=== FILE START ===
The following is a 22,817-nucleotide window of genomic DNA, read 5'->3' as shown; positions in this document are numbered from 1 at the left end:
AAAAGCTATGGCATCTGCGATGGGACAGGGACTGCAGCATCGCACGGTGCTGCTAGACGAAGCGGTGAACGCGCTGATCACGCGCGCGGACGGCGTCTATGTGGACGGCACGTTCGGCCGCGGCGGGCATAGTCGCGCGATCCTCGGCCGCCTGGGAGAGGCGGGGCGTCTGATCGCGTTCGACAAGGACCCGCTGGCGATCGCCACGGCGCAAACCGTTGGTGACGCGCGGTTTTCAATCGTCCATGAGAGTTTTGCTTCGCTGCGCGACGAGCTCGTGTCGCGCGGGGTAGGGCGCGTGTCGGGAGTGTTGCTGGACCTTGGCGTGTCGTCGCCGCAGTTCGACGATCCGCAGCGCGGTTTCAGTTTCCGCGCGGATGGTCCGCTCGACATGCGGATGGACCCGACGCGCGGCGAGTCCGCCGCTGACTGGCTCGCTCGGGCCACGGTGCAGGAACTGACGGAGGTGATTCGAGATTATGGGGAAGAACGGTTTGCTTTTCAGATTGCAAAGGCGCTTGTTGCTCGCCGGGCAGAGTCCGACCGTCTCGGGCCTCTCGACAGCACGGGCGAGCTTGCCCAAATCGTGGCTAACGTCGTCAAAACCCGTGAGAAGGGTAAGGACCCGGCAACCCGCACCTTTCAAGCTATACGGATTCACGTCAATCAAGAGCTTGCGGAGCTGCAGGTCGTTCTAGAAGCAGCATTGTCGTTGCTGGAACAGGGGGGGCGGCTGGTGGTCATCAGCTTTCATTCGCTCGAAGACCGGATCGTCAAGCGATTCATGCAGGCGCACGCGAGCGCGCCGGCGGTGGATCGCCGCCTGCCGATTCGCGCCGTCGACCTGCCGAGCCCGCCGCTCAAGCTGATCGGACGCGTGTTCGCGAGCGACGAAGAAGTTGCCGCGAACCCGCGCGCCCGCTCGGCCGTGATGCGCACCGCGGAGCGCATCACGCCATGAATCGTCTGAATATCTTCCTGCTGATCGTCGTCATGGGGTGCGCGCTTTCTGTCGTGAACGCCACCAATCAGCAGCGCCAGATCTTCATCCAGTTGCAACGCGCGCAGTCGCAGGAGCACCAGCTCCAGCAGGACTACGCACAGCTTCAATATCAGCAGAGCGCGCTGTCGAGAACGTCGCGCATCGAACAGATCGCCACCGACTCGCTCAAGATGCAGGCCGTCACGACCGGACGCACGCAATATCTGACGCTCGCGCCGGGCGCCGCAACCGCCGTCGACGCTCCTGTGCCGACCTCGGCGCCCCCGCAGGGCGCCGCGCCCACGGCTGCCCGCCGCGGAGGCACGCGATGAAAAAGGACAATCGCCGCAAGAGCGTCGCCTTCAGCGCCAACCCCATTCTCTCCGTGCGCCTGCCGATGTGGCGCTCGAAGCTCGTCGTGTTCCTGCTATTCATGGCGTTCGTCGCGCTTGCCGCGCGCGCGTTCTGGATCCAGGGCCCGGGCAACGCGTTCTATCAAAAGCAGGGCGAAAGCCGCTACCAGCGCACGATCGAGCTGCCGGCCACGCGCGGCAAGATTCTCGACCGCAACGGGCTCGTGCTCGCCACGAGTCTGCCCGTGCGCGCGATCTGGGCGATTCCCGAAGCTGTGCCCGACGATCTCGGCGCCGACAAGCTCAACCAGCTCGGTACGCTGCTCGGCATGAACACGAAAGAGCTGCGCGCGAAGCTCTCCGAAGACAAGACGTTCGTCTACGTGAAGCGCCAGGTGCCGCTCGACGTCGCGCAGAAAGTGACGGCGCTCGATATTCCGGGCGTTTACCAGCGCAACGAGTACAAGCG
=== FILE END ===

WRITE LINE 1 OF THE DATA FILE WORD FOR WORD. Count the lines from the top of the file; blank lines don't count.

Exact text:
The following is a 22,817-nucleotide window of genomic DNA, read 5'->3' as shown; positions in this document are numbered from 1 at the left end: